For residents who can’t visit cooling centers, making air conditioning affordable would help. Local governments could explore providing vouchers for discounted units or partnering with an organization to provide free units to those who need them most.
  4. Encourage housing developers and property managers to design for heat. Housing developers can play a significant role in mitigating heat islands. Outfitting new apartments and structures, especially affordable housing units, with energy-efficient cooling devices can lower energy costs for cost-burdened residents. Solar electric systems, evaporative cooling systems, and geothermal heat pumps are much more energy efficient than traditional air conditioning units.  
    Developers can also retrofit properties to include cool roofs, which use light-colored solar reflectance materials to absorb less solar energy and heat than a traditional roof. Up to 50°F cooler, these roofs can help reduce household energy bills and slow the formation of smog. NYC CoolRoofs is a private-public partnership that offers cool-roof installations with little to no cost to residents. Available for free to recreational centers, nonprofit organizations, and residents in affordable or low-income housing, these reflective rooftops can lower building temperatures up to 30 percent, reduce greenhouse gas emissions, and cool off the surrounding areas by 5°F.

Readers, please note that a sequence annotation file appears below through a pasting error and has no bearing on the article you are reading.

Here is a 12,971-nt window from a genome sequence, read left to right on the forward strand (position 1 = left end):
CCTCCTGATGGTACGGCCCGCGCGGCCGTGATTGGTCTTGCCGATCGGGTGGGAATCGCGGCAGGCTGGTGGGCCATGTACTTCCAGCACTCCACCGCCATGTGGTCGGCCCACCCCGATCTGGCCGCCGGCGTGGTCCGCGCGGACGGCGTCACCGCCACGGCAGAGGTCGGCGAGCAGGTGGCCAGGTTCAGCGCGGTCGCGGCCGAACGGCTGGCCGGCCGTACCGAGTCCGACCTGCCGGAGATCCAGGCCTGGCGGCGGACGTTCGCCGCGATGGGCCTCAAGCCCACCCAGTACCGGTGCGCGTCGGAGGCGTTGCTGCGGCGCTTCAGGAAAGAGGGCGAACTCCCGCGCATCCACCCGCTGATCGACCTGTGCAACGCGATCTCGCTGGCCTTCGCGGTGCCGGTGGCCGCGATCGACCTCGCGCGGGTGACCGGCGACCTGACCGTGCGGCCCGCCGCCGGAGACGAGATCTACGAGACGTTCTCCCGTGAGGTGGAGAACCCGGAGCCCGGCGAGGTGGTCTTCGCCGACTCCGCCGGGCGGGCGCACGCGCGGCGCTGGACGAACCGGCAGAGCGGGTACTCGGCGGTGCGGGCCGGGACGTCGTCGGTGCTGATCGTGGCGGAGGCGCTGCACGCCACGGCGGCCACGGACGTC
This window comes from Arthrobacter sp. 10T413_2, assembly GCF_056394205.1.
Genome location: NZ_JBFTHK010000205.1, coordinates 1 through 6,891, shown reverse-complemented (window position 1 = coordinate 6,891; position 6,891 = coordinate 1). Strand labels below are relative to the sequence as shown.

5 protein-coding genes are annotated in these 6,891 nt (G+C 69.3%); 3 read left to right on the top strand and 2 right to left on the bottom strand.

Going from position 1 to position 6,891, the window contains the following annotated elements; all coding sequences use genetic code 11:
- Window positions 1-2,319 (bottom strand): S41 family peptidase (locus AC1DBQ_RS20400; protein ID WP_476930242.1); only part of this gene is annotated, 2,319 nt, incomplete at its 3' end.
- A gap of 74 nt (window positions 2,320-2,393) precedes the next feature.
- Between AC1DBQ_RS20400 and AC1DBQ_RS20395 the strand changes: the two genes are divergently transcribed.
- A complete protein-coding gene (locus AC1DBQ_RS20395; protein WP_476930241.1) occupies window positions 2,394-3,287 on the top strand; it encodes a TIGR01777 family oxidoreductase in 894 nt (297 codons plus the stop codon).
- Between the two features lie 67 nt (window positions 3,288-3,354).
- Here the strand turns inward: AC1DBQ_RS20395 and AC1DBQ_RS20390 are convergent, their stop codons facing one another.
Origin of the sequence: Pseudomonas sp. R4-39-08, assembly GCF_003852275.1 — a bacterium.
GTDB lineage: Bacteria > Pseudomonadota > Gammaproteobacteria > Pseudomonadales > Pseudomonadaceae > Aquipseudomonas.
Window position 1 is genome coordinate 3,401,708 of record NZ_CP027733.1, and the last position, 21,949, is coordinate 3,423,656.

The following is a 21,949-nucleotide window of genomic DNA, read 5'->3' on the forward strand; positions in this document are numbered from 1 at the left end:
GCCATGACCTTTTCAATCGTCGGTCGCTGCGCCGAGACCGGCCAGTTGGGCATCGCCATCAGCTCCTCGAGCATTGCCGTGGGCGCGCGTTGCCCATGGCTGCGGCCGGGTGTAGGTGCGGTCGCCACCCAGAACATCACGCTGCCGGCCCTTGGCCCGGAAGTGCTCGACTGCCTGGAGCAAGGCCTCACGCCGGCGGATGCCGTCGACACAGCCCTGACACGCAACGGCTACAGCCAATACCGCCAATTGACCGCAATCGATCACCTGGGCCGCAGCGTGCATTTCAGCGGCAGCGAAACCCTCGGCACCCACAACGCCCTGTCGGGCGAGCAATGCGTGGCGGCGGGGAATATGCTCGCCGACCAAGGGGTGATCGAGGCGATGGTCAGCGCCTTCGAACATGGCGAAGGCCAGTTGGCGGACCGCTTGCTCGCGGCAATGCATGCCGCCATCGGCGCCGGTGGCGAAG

1. Develop housing more sustainably. Developers of large housing communities can employ pedestrian-friendly design by limiting the amount of asphalt roads and, instead, installing spray grounds and reflective bike lanes. This approach would not only improve walkability and create communal space for residents, but residents nearby could also benefit from potentially lower temperatures and better air quality.